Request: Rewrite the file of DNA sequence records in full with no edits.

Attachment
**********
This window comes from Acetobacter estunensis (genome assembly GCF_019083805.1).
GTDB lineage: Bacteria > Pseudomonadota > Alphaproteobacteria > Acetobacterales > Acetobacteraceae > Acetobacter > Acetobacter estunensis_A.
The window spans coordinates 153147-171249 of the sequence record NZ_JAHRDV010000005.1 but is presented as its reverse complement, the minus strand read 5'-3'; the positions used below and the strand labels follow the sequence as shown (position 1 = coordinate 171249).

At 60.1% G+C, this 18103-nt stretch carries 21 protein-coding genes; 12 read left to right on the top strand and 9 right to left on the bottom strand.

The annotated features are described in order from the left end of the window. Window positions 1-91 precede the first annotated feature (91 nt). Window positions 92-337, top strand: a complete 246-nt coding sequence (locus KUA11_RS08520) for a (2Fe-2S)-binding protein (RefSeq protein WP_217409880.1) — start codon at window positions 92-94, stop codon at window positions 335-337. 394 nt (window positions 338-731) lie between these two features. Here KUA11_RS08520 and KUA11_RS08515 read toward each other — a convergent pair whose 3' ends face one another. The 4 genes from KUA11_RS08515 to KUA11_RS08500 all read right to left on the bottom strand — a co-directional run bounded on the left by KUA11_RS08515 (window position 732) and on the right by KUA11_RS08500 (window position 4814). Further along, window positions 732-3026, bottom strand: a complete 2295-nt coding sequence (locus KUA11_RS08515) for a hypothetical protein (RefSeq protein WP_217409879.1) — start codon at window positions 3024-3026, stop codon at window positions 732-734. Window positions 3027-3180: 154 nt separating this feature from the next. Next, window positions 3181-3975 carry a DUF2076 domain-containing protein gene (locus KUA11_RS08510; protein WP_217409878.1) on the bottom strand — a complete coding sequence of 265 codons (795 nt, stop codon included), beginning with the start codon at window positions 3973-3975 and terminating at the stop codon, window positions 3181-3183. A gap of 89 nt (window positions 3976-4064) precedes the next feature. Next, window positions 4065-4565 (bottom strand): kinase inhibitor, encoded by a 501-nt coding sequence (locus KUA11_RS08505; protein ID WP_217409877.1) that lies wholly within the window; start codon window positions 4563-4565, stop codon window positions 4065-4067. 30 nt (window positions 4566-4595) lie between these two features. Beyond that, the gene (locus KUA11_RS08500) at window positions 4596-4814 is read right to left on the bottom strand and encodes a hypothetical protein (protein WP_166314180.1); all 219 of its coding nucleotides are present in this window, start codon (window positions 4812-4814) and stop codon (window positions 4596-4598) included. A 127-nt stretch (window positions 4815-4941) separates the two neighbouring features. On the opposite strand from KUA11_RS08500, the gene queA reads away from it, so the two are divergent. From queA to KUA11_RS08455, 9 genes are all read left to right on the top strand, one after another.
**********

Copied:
This window comes from Acetobacter estunensis (genome assembly GCF_019083805.1).
GTDB lineage: Bacteria > Pseudomonadota > Alphaproteobacteria > Acetobacterales > Acetobacteraceae > Acetobacter > Acetobacter estunensis_A.
The window spans coordinates 153147-171249 of the sequence record NZ_JAHRDV010000005.1 but is presented as its reverse complement, the minus strand read 5'-3'; the positions used below and the strand labels follow the sequence as shown (position 1 = coordinate 171249).

At 60.1% G+C, this 18103-nt stretch carries 21 protein-coding genes; 12 read left to right on the top strand and 9 right to left on the bottom strand.

The annotated features are described in order from the left end of the window. Window positions 1-91 precede the first annotated feature (91 nt). Window positions 92-337, top strand: a complete 246-nt coding sequence (locus KUA11_RS08520) for a (2Fe-2S)-binding protein (RefSeq protein WP_217409880.1) — start codon at window positions 92-94, stop codon at window positions 335-337. 394 nt (window positions 338-731) lie between these two features. Here KUA11_RS08520 and KUA11_RS08515 read toward each other — a convergent pair whose 3' ends face one another. The 4 genes from KUA11_RS08515 to KUA11_RS08500 all read right to left on the bottom strand — a co-directional run bounded on the left by KUA11_RS08515 (window position 732) and on the right by KUA11_RS08500 (window position 4814). Further along, window positions 732-3026, bottom strand: a complete 2295-nt coding sequence (locus KUA11_RS08515) for a hypothetical protein (RefSeq protein WP_217409879.1) — start codon at window positions 3024-3026, stop codon at window positions 732-734. Window positions 3027-3180: 154 nt separating this feature from the next. Next, window positions 3181-3975 carry a DUF2076 domain-containing protein gene (locus KUA11_RS08510; protein WP_217409878.1) on the bottom strand — a complete coding sequence of 265 codons (795 nt, stop codon included), beginning with the start codon at window positions 3973-3975 and terminating at the stop codon, window positions 3181-3183. A gap of 89 nt (window positions 3976-4064) precedes the next feature. Next, window positions 4065-4565 (bottom strand): kinase inhibitor, encoded by a 501-nt coding sequence (locus KUA11_RS08505; protein ID WP_217409877.1) that lies wholly within the window; start codon window positions 4563-4565, stop codon window positions 4065-4067. 30 nt (window positions 4566-4595) lie between these two features. Beyond that, the gene (locus KUA11_RS08500) at window positions 4596-4814 is read right to left on the bottom strand and encodes a hypothetical protein (protein WP_166314180.1); all 219 of its coding nucleotides are present in this window, start codon (window positions 4812-4814) and stop codon (window positions 4596-4598) included. A 127-nt stretch (window positions 4815-4941) separates the two neighbouring features. On the opposite strand from KUA11_RS08500, the gene queA reads away from it, so the two are divergent. From queA to KUA11_RS08455, 9 genes are all read left to right on the top strand, one after another.